The CEO, President and Members of the Accommodation Association (AA) came together with representatives of Tourism Accommodation Australia (TAA) for the first time this week at TAA’s annual Chairman’s Drinks in Crown Sydney.
Speaking at the event on Thursday evening, TAA Chief Executive Michael Johnson noted the significance of the occasion in the lead up to the amalgamation of the two associations later this year.
“This joint function is another major milestone in the merging of these two great associations; another step on the road to creating a single powerful voice for our industry at a crucial time,” Johnson said.
On the night, speakers from both associations recounted some of the key challenges that the industry has faced in the last year as well as the top achievements and shared an overwhelmingly positive outlook for the future of the industry.
Speaking on behalf of TAA NSW chairman Richard Doyle, who could not be in attendance, TAA Board Member Glen Boultwood said it’s time for the industry to change its perspective and focus on the opportunities.
“I have never been so optimistic about the future of this industry,” Boultwood said.
“People’s capacity to travel has blossomed through the pandemic, not abated. In certain parts of regional New South Wales, we are currently experiencing record revenue levels and profit levels as people take more shorter breaks.
“We’re starting to slowly see the revival of corporate and businesses events and the booking calendar for businesses’ events in the second half of this year is looking positive.”
Boultwood said the forced cost efficiencies and having to rethink the way hotels are run, will lead the industry to be more profitable in the future.
The TAA has been working closely with government to address the ongoing issue of labour shortages, and Boultwood said the association is pushing hard to increase the timeframe that international students can work.
Accommodation Association of NSW Council Chair, Pat Lonergan, also spoke to these challenges, saying that the forecasted unemployment figure of 3% will put a lot of pressure on businesses to find new talent.
Lonergan also spoke to the importance of getting people back into CBDs.
“One thing that we do need to do is make sure as an industry that we’re getting in there in supporting initiatives to get people back into the CBD.”
Boultwood reiterated the need for a positive outlook when faced with these issues.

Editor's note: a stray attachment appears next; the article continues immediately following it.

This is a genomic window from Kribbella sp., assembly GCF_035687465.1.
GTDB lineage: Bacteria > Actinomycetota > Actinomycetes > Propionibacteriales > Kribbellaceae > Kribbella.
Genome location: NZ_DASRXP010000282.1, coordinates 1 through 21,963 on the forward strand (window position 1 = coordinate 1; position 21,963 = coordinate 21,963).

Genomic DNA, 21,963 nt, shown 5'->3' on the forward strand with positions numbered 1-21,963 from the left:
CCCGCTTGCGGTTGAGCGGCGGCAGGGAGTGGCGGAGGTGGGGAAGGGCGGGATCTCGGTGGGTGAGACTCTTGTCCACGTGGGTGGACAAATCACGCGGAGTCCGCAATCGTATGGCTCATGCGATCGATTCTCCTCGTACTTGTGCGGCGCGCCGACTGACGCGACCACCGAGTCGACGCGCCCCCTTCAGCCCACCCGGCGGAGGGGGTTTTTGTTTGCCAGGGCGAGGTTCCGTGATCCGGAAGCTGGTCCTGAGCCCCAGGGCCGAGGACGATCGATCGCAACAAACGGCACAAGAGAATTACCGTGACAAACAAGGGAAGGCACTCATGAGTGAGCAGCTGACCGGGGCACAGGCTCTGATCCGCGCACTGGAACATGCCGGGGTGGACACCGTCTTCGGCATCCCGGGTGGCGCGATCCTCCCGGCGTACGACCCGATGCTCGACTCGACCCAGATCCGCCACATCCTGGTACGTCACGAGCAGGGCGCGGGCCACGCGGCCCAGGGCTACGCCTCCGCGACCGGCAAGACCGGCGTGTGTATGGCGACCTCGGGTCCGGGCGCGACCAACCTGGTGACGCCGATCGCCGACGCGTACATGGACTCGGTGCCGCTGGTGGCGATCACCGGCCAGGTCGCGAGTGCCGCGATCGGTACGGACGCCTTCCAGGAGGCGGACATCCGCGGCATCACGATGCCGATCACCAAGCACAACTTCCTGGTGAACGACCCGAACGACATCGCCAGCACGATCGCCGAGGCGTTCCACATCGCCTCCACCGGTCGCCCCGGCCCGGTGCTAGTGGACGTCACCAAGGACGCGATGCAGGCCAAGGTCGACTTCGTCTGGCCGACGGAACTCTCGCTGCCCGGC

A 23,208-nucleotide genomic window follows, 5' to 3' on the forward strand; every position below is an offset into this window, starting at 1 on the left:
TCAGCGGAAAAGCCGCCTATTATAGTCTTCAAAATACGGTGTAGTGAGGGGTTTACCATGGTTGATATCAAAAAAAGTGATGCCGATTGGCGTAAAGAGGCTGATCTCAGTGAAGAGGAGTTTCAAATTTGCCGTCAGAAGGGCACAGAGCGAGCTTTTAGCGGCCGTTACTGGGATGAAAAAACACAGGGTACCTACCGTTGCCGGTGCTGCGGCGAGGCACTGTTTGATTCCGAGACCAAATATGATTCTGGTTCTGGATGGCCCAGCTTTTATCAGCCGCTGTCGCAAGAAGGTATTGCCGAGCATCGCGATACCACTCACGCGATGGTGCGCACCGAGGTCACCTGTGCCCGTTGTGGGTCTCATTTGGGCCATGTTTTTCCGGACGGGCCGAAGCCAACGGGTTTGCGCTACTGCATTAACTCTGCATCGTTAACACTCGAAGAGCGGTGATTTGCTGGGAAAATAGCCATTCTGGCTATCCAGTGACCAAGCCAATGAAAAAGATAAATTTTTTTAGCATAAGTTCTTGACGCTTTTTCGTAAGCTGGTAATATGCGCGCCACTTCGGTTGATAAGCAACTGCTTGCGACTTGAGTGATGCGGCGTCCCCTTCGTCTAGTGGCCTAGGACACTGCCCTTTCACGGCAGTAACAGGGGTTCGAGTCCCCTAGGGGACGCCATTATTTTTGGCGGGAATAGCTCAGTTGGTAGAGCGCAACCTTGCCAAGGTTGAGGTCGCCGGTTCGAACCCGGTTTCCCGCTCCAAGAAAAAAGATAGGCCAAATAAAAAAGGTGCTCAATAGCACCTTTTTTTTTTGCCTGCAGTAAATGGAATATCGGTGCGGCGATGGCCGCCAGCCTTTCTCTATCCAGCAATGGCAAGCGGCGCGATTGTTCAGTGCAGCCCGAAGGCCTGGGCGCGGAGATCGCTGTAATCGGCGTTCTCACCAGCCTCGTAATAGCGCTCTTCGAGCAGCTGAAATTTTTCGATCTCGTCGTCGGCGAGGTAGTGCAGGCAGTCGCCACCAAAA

“Yes, there are challenges ahead, but we need to change our viewpoint from thinking of them as problems, to think of them as opportunities,” he said.
“Once unlocked, we can deliver record revenue and profit levels over the coming years.
“The time has come to be bold, change the status quo and make this industry the most profitable it has ever been.”
AA President Leanne Harwood also addressed the attendees on the night, stressing the importance of the industry showing a united front.
“We are standing here for the very first time as a single industry voice,” she said.
“I cannot emphasise enough how incredibly important this is for us to lead the recovery of our industry, united and standing together.
“We will lead through this recovery together … we will lead through our states and our territories joined together at the hip.”
Harwood pointed to the associations’ shared achievements, including business support payments, voucher schemes and reimbursements for school holiday cancellations.
“There has been tireless work across the country to continue to advocate and deliver meaningful outcomes for our members and for our sector,” she said.
“It’s been delightful to see the impact of our combined efforts to government most recently over the last few months making a difference. From business support payments which keep the lights on to voucher schemes which encouraged people to walk through our opening doors. We have had a seat at the table with government and been at the front of discussing every issue facing our industry from floods, quarantine, and skills shortages to a subject I’m incredibly passionate about, diversity, equity and inclusion.”
Harwood added, “The best results come when we all work together”.
“This is definitely not a time to sit back and be passive, I agree it is time to be bold. It is time to be optimistic and it’s time to put our best foot forward.”